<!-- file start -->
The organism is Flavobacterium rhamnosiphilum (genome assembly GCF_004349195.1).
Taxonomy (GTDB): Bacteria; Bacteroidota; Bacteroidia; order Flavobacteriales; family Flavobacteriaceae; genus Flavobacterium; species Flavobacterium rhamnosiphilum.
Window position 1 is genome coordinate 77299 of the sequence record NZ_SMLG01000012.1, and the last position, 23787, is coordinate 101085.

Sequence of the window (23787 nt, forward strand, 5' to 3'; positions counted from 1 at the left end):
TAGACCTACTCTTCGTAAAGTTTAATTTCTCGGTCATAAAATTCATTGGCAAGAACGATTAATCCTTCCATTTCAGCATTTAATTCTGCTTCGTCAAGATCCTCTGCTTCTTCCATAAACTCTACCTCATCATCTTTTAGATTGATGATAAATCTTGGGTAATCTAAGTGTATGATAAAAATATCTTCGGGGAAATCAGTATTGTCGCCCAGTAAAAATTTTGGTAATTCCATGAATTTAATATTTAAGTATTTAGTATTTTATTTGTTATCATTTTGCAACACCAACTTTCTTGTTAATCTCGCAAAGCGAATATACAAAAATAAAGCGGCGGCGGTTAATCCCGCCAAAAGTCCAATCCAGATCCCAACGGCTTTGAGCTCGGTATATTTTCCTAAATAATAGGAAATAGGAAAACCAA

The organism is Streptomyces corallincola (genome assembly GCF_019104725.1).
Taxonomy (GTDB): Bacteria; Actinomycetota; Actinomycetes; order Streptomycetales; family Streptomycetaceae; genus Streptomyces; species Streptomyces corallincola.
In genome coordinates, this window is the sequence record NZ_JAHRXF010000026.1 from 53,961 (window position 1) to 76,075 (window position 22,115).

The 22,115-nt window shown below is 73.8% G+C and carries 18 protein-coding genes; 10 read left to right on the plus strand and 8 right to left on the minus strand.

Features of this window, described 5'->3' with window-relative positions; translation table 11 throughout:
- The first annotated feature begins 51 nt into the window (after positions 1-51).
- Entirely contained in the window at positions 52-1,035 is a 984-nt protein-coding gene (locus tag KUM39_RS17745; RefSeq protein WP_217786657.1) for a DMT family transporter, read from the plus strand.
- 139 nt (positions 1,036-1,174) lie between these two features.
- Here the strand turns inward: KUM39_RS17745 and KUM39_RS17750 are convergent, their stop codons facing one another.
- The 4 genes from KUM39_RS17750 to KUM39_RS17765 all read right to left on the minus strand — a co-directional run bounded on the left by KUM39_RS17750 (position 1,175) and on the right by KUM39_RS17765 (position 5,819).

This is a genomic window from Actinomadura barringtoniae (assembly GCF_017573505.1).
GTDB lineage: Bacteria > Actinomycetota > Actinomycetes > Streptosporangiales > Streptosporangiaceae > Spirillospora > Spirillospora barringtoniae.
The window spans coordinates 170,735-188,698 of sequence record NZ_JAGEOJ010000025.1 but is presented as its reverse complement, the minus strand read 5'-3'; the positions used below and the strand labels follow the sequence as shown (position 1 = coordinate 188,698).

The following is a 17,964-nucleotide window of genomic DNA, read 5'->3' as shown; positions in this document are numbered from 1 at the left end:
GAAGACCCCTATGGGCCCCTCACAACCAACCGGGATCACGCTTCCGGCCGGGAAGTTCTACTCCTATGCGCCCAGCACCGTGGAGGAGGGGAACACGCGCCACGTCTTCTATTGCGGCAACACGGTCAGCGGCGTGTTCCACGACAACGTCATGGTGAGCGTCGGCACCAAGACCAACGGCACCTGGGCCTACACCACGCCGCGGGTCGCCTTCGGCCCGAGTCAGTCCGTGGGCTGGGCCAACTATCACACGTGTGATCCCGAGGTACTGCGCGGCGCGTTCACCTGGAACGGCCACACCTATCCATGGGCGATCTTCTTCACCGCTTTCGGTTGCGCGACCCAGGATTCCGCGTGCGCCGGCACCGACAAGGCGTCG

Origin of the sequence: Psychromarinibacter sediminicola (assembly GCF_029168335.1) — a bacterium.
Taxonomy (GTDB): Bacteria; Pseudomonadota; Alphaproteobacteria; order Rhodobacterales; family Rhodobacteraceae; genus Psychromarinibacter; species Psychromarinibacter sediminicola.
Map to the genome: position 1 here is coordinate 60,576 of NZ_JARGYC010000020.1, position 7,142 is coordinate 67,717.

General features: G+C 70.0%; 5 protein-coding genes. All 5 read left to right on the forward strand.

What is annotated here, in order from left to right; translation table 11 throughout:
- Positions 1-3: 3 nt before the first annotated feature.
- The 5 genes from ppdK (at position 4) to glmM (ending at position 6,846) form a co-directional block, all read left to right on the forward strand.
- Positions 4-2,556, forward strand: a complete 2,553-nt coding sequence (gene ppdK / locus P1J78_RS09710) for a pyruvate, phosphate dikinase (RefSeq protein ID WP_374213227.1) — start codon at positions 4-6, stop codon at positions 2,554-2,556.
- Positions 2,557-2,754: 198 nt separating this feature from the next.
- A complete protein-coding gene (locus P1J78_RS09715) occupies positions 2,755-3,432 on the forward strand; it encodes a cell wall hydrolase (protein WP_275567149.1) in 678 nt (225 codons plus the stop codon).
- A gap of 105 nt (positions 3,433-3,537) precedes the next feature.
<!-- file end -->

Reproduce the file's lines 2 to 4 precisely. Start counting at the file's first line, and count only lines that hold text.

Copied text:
Taxonomy (GTDB): Bacteria; Bacteroidota; Bacteroidia; order Flavobacteriales; family Flavobacteriaceae; genus Flavobacterium; species Flavobacterium rhamnosiphilum.
Window position 1 is genome coordinate 77299 of the sequence record NZ_SMLG01000012.1, and the last position, 23787, is coordinate 101085.

Sequence of the window (23787 nt, forward strand, 5' to 3'; positions counted from 1 at the left end):